Cold moon and wolf's breath

The visit of the Shanghai Ballet performing The White-Haired Girl prompts Trevor Hay to consider Jiang Qing’s curious tolerance for this model ballet

When the man behind me in the stalls at Melbourne’s State Theatre asked his Chinese companion if The White-Haired Girl was a well-known story in China, I was praying she’d at least ask him if Swan Lake was a well-known story in Australia. But, of course, she gave him a very courteous Chinese reply. At the risk of being misunderstood I tried to turn round and get a peek at how old she was—perhaps she didn’t know much about the work either. They used to say, in the aftermath of the Cultural Revolution, that 800 million people had seen only eight plays for eight years and the ‘revolutionary modern ballet’ (now styled ‘classic modern ballet’), The White-Haired Girl, was one of them. Yet it would be quite wrong to think everyone got to see a live performance, since it was extremely difficult to get tickets, and most Chinese I have spoken to saw only the film version—which they loved. The problem was never that the work was propaganda only that it was part of a very limited repertoire of propaganda. So, for me, who saw some of these works in the 70s as a privileged foreign visitor, and my Chinese friend who saw films of them, this was a very exciting occasion, although there is little in the Shanghai Ballet’s promotion that would prepare you for it.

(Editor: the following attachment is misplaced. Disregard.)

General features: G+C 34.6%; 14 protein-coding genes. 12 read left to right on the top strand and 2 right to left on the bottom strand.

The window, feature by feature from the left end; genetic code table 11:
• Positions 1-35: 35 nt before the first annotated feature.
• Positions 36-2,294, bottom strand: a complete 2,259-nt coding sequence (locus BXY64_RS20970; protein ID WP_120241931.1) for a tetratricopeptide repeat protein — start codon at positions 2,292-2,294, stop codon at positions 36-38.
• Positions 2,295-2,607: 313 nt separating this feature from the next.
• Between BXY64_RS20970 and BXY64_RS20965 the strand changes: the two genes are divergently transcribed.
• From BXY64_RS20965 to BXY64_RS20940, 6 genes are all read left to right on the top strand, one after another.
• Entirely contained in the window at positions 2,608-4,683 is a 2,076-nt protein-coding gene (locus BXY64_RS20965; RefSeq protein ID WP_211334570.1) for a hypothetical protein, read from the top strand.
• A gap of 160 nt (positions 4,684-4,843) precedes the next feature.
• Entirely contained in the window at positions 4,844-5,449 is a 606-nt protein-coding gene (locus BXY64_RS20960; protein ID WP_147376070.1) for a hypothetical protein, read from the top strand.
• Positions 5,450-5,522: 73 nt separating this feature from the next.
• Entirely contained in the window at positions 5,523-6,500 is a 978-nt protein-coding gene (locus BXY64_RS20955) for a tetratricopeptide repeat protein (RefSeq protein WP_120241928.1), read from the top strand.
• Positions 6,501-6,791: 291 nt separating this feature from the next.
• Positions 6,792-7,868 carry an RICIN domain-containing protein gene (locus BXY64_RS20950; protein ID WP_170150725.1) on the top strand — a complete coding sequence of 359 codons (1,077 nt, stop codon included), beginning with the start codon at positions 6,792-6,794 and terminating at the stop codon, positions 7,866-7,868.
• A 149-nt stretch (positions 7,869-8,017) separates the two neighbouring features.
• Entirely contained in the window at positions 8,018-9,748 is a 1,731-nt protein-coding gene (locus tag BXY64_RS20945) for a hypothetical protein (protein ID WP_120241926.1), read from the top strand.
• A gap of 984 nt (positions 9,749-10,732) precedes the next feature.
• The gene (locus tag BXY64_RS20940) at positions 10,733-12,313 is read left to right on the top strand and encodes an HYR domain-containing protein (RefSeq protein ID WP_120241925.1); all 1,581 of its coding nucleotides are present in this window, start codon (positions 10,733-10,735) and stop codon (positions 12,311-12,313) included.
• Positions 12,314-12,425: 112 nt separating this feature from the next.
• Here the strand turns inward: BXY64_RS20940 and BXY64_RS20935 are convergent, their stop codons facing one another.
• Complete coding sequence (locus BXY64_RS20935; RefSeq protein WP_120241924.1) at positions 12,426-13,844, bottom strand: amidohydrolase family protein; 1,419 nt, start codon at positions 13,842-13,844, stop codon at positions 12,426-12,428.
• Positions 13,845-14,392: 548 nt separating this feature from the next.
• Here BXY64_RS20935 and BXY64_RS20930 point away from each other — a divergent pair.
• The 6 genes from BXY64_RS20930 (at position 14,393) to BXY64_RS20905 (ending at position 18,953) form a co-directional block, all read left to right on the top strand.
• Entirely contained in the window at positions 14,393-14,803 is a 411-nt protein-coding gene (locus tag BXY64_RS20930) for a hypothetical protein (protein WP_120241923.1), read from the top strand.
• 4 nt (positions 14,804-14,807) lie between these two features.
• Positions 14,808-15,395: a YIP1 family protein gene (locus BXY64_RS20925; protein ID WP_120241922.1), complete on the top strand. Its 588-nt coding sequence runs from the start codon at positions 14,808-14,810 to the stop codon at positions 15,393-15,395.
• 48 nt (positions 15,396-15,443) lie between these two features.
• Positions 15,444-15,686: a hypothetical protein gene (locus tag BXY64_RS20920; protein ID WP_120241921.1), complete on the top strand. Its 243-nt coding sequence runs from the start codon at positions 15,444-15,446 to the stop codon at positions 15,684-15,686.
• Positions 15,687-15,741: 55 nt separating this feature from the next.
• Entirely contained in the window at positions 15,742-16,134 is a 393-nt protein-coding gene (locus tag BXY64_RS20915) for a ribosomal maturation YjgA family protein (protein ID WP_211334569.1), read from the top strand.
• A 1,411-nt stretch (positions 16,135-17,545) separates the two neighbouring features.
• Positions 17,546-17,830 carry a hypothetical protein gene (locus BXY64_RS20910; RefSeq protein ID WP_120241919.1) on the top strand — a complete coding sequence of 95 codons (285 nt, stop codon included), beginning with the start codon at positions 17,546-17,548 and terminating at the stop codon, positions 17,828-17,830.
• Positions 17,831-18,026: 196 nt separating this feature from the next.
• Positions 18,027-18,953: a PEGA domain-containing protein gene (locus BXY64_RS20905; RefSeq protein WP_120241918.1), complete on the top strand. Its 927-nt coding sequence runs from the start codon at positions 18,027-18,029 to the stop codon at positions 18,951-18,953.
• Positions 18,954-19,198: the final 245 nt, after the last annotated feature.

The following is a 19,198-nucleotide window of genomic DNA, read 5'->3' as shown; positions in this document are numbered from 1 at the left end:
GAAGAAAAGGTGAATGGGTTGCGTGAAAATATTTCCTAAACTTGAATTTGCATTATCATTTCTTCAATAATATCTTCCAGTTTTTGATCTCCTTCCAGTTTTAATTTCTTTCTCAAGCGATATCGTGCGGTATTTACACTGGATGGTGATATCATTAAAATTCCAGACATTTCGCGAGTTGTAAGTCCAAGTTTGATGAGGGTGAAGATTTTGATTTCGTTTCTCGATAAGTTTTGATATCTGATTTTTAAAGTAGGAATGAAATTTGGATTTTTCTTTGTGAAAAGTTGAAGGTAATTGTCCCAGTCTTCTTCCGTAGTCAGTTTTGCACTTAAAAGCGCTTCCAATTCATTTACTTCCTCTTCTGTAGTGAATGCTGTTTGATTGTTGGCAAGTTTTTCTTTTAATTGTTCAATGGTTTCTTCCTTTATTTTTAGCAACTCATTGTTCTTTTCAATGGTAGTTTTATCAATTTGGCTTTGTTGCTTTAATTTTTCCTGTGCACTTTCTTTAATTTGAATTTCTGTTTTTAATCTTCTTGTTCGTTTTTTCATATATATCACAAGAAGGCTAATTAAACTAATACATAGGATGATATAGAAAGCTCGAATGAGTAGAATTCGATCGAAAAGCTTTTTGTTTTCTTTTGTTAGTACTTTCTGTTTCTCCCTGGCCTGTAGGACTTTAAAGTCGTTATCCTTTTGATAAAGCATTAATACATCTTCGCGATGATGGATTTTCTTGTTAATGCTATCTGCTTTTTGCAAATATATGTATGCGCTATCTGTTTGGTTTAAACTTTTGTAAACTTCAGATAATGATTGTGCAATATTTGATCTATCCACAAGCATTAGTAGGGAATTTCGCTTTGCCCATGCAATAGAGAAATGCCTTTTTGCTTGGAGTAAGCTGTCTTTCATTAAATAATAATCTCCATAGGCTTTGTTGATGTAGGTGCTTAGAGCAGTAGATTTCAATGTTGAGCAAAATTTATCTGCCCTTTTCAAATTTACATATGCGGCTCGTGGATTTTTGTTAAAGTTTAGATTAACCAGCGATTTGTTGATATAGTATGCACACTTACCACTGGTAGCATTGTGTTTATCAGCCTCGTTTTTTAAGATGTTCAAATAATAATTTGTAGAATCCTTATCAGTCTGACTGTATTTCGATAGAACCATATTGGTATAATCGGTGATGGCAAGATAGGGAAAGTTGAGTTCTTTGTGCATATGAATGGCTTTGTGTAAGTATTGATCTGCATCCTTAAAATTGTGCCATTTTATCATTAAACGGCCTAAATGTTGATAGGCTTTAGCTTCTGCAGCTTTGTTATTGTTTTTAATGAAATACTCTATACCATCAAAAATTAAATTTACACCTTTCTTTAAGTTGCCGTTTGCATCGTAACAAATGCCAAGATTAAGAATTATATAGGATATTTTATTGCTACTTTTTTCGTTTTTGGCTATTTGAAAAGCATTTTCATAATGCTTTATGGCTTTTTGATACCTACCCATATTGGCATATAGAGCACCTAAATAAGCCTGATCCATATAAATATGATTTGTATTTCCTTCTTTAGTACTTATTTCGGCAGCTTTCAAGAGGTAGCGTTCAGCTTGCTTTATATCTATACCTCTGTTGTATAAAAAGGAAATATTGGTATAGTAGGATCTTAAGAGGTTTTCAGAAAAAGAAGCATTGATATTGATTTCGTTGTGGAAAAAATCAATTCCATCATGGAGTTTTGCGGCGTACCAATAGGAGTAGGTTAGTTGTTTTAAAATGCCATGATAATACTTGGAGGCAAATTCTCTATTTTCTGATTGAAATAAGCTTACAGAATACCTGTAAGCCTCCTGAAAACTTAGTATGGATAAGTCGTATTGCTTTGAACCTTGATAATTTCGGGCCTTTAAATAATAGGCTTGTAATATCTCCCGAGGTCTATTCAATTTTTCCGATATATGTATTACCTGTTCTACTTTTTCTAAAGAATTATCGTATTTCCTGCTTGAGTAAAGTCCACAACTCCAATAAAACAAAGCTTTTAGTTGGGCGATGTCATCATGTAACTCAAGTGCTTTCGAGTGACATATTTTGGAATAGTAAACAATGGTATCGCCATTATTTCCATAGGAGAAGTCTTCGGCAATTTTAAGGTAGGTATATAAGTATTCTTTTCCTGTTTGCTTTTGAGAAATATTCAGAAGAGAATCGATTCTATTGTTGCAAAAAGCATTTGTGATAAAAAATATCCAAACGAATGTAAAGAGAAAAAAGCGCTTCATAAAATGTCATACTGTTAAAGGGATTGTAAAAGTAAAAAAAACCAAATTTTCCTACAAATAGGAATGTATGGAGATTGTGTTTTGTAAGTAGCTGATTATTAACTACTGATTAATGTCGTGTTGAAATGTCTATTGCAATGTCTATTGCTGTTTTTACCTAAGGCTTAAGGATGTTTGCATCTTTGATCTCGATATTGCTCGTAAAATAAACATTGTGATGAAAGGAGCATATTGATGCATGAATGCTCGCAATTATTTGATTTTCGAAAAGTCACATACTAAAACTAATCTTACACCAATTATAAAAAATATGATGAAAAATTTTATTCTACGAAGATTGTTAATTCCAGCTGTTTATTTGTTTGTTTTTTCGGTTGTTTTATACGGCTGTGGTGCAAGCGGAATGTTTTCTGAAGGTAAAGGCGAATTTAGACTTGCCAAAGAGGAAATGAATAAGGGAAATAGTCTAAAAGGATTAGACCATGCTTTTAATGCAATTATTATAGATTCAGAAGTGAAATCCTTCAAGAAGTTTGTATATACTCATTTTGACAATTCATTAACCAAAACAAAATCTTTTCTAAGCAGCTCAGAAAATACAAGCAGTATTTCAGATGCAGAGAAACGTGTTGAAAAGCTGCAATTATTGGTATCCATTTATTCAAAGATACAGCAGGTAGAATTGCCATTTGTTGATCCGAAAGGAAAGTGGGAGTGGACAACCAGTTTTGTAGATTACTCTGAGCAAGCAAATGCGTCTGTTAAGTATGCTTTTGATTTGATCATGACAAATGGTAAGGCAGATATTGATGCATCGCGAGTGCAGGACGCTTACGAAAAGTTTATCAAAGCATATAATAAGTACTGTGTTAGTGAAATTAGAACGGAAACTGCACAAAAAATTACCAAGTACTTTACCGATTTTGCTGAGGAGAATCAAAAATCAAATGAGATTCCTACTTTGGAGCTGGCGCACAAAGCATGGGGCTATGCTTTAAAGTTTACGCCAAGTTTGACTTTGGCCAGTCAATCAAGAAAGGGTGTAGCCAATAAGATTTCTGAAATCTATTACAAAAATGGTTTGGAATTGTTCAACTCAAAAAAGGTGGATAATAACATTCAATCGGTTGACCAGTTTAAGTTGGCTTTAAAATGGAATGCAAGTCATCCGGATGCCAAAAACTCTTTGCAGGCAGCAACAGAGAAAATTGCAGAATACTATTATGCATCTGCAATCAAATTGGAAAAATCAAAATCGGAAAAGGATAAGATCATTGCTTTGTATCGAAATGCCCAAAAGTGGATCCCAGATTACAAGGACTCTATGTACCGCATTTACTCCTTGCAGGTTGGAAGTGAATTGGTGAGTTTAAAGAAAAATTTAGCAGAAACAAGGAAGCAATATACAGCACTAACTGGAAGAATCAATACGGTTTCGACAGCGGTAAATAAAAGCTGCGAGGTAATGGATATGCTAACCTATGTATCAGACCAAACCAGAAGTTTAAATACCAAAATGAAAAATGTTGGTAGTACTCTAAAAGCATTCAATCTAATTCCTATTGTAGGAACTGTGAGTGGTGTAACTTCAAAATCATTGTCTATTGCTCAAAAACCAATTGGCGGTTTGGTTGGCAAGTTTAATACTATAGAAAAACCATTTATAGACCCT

In fact, this is one of two ballets in the famous repertoire, the other being Red Detachment of Women, which is regarded as a technically superior work. The great thing about The White-Haired Girl however is its folkloric power, the fact that it had already taken its place in Chinese culture as a legend, factual story and opera (and black-and-white film of the opera) before becoming a model opera in the 1960s.

This is the work Jiang Qing (Madame Mao) must surely have felt most ambivalent about, since it was a kind of ghost story, and she was always determined superstition would be rooted out of the Chinese theatre, which had long been a haven for fox-fairies, snake goddesses and erotically inclined transmigratory souls. She may also have had strong feelings about the storyline, which is reminiscent of her own life. She hinted to her biographer, Roxane Witke, that her mother was forced into prostitution—that she became accustomed from an early age to ‘walking in the dark’ in search of her mother. Her fear and loathing of dogs is also suggested both in official biography and in the roman-à-clef novel Red Azalea, in which the body of a fallen woman, being unsuitable for burial with her ancestors, is interred outside the city gate where her bones are gnawed by wolves. All this fits with The White-Haired Girl, which is based on the Chinese legend of hungry ghosts, the vagabond undead who plague the living unless they are offered sacrifices like other respectable spirits with decent filial descendants.